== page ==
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The Project -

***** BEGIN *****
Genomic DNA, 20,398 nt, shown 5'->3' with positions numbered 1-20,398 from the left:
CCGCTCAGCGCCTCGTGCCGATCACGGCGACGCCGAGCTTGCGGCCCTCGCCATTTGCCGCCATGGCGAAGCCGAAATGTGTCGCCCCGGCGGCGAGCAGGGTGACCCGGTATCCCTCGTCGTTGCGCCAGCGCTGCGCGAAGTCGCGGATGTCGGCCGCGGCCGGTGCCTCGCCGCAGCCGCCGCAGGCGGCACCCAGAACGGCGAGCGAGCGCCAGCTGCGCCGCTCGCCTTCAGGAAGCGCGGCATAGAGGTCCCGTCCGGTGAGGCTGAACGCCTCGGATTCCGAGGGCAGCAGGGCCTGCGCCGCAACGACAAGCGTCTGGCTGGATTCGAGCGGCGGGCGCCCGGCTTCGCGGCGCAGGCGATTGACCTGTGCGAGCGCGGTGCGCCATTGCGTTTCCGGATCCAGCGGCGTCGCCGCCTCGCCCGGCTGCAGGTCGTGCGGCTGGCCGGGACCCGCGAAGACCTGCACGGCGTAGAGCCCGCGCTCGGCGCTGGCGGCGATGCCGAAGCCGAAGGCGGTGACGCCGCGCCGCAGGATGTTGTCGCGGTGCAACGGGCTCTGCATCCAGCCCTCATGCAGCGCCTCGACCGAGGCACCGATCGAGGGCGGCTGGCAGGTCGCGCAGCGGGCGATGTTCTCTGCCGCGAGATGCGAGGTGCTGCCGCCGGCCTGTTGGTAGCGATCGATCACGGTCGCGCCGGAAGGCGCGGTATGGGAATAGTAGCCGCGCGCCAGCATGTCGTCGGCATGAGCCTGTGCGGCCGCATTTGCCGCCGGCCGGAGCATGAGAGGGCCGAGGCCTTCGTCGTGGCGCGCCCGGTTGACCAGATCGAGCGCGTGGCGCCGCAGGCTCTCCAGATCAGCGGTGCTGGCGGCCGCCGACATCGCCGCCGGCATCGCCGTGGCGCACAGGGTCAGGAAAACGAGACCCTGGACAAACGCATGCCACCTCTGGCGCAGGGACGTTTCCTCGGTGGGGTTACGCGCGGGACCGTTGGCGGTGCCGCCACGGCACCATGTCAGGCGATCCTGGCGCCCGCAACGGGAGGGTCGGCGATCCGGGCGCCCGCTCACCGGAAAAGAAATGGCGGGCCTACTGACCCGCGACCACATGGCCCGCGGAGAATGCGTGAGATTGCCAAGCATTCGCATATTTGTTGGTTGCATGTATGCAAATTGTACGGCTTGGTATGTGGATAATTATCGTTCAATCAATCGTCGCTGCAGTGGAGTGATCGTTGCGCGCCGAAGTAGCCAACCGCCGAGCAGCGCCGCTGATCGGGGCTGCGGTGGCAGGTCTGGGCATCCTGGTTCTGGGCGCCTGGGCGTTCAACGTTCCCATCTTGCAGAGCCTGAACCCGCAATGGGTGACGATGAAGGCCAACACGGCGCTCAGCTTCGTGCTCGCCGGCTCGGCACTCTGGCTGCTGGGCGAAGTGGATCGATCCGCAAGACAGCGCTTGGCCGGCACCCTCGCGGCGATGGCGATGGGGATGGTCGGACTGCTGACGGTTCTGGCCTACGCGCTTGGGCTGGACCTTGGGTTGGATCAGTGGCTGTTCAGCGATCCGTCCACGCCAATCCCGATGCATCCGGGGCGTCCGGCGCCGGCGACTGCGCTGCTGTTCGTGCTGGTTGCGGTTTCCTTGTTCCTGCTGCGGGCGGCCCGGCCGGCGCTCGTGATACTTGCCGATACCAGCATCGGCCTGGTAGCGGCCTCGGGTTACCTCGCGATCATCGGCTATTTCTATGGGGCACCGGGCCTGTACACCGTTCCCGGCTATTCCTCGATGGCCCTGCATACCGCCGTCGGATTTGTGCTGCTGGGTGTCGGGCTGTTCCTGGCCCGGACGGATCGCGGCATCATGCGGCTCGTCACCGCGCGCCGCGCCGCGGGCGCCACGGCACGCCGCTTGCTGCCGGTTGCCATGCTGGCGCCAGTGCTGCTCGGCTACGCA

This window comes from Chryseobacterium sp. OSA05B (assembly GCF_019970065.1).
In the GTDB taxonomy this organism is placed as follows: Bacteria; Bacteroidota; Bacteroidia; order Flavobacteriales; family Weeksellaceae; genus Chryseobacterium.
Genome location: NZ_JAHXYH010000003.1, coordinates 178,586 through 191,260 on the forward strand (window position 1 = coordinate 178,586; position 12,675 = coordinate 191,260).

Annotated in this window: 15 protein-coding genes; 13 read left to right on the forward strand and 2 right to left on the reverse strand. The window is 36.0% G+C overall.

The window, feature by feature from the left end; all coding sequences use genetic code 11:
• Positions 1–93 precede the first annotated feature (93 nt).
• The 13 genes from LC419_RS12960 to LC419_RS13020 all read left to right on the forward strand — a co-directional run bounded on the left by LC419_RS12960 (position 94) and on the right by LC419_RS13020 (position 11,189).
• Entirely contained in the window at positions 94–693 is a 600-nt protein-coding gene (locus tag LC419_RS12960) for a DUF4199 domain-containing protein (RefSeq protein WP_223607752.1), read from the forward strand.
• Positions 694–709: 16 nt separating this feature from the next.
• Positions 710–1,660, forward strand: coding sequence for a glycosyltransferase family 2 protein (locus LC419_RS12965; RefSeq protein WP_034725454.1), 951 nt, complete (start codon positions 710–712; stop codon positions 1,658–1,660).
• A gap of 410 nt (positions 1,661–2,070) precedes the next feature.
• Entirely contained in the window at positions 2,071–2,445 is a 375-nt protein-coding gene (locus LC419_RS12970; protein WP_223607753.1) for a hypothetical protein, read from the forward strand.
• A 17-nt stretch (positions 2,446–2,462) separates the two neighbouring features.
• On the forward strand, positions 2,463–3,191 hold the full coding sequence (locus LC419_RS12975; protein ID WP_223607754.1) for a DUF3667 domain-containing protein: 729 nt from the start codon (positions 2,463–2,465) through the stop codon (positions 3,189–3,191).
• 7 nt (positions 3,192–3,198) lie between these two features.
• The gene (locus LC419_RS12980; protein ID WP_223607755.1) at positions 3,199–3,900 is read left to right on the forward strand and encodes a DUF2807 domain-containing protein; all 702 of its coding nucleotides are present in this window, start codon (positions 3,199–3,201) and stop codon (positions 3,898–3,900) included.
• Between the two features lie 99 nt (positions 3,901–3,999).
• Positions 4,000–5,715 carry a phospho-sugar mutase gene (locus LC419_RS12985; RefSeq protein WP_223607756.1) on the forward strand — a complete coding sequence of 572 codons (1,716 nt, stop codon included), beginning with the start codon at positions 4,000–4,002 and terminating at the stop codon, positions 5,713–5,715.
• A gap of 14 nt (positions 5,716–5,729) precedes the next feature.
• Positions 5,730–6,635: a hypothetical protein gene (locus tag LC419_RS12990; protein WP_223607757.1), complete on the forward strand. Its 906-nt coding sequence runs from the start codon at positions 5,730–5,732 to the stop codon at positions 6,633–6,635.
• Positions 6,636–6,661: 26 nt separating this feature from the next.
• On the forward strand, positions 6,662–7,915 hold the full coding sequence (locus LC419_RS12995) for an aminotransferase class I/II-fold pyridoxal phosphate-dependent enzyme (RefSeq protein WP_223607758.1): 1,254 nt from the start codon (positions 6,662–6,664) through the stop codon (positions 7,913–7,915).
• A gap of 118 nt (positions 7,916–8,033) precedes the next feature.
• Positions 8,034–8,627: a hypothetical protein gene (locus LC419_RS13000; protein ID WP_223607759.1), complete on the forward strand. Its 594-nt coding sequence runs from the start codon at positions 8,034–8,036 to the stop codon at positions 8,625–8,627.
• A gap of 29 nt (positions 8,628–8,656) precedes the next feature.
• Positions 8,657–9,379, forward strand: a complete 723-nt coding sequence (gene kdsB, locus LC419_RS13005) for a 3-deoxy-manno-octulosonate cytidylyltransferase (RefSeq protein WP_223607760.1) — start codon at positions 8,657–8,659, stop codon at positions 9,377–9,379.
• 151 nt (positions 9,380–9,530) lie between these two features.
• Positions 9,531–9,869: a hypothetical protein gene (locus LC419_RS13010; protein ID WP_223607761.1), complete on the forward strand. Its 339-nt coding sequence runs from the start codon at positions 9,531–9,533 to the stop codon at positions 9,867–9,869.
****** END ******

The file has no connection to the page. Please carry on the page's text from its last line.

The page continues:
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(generated from captions) up the front of the plane?A lot of commercial television... Now, let's talk election. One day out from the election, it seems the only man in the country who still thinks Labor can win is the party's leader. K-Rudd was meant to march Labor to victory. Easier said than done. Today's Galaxy poll predict as massive landslide for the Coalition, with Labor's primary vote stuck at just 35%. If that holds true tomorrow, it will be the worst Labor result in 80 years.Actually, Charlie, I think you'll find it's only 79 years.Sorry, Kev. A man of optimism can spin the numbers. Galaxy polls show a 3.1% swing. But with bigger swings expected to key electorates, the Coalition could pick up as many as 25 seats. SONG: # But wait, there's more! # Here's where it gets personal. Less than a third of people think the Coalition actually deserves to win, but far more than that think Labor deserves to lose.When Kevin Rudd took over from Julia Gillard, they should have called an election straightaway on the back of that. That was as good as it was ever going to get for Labor.Today, every major newspaper, bar 'The Age', endorsed the Coalition. Even K-Rudd's brother, G-Rudd, reckons Labor has zero chance.I this state that there is absolutely no way that Labor will win on Saturday. The man himself seems undaunted, even as a minor scandal erupts over allegedly misleading flyers in his home seat of Griffith. Though you can't help but wonder what's behind the brave face. Is he just trying to minimise the damage or does he really think he might still win? And Kevin Rudd joins us now, at the end of what may be his last full day as Prime Minister. What's the plan tomorrow? Do you go in there with both speeches written?Well, after that really positive introfrom you guys, I mean, what do you expect?! (LAUGHS) Listen, guys, we're in this to prevail and we've got good reasons to put to the Australian people, including all the folk watching your program tonight. Let's see what the Australian people decide by tomorrow night. They are the judges, nobody else.But it's safe to say it's hardly been an easy run for you and you could say that part of the problem has been you've been trying to sell the nation on a leader whose own party turned their back on him once before?Well, obviously, we've had some problems in the past. But I believe we've learned from that. The big calls for all the folk watching your program tonight are on things like the economy - keeping it strong, despite the global recession. You've still got a whole bunch of economies around the world going backwards. Growing jobs, keeping interest rates at the lowest they've been in 60 years. These are strong, fundamental achievements. Yes, we've had political problems. But on the big economic calls, I think we've actually done the right thing by all Australians.Kevin, let's go back to 2007. Weren't they the days?! I think one of the things about that campaign was it was really positive. There were so many things that you were pushing that made it look very, very fresh. This one, if I'm being honest, I think I have heard you talk a lot more about Tony Abbott than actually selling yourself?Well, the bottom line is the media will choose to run what they will. Every day I get up there and I either announce a new policy, explain how it fits into our positive plan for building Australia's future. Take broadband, for example, I'm on about that every day. So many of the folks watching your program want high-speed, aforwardable, universal broadband, same pry, country, city, outer suburbs, inner suburbs, poor people, rich people. That's what we're doing. At the same time, because an election is a choice, saying to everyone watching the media is Mr Abbott's alternative is to put people back on to clapped-out copper wire with low speeds, often no speeds, uh, in order to - and then charge them $5,000 for the privilege of connecting to fibre optic cable. You might say that's negative, I just say it's contrast. You've gotta have a positive plan out there first, and we have with the National Broadband Network.Now, election campaigns are rarely perfect, Prime Minister. Have you reflected on yours? Is there one thing you would like to take back and do again?One thing I would like to take back and do again? Probably changing the colour of my tie this evening, because this has got a huge gravy stain down here. I'm sorry that. I'm not gonna show you live on air, because that would be embarrassing.You're gonna lose all the gravy seats!Exactly.Would